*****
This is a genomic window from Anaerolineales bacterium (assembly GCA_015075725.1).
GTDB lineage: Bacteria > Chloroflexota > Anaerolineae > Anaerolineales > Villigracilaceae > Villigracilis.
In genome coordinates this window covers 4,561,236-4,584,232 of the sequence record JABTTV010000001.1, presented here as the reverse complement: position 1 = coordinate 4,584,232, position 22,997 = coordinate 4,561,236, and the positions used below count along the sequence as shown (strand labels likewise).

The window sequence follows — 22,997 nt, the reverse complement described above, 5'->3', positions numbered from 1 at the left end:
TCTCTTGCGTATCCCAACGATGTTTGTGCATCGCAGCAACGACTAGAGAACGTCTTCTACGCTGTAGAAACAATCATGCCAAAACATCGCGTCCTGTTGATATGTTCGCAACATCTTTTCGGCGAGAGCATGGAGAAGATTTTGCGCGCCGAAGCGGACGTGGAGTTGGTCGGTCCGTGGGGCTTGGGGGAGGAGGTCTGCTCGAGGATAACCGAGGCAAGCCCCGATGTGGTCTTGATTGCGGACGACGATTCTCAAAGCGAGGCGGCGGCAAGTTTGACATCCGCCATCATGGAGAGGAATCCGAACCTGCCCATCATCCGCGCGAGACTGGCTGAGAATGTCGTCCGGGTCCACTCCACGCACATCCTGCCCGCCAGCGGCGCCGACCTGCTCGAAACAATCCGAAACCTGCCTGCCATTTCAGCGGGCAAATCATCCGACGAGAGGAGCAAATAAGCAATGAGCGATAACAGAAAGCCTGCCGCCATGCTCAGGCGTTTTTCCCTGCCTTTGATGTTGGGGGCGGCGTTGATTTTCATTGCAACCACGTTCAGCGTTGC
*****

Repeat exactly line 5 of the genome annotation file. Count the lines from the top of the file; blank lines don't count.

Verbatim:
TCTCTTGCGTATCCCAACGATGTTTGTGCATCGCAGCAACGACTAGAGAACGTCTTCTACGCTGTAGAAACAATCATGCCAAAACATCGCGTCCTGTTGATATGTTCGCAACATCTTTTCGGCGAGAGCATGGAGAAGATTTTGCGCGCCGAAGCGGACGTGGAGTTGGTCGGTCCGTGGGGCTTGGGGGAGGAGGTCTGCTCGAGGATAACCGAGGCAAGCCCCGATGTGGTCTTGATTGCGGACGACGATTCTCAAAGCGAGGCGGCGGCAAGTTTGACATCCGCCATCATGGAGAGGAATCCGAACCTGCCCATCATCCGCGCGAGACTGGCTGAGAATGTCGTCCGGGTCCACTCCACGCACATCCTGCCCGCCAGCGGCGCCGACCTGCTCGAAACAATCCGAAACCTGCCTGCCATTTCAGCGGGCAAATCATCCGACGAGAGGAGCAAATAAGCAATGAGCGATAACAGAAAGCCTGCCGCCATGCTCAGGCGTTTTTCCCTGCCTTTGATGTTGGGGGCGGCGTTGATTTTCATTGCAACCACGTTCAGCGTTGC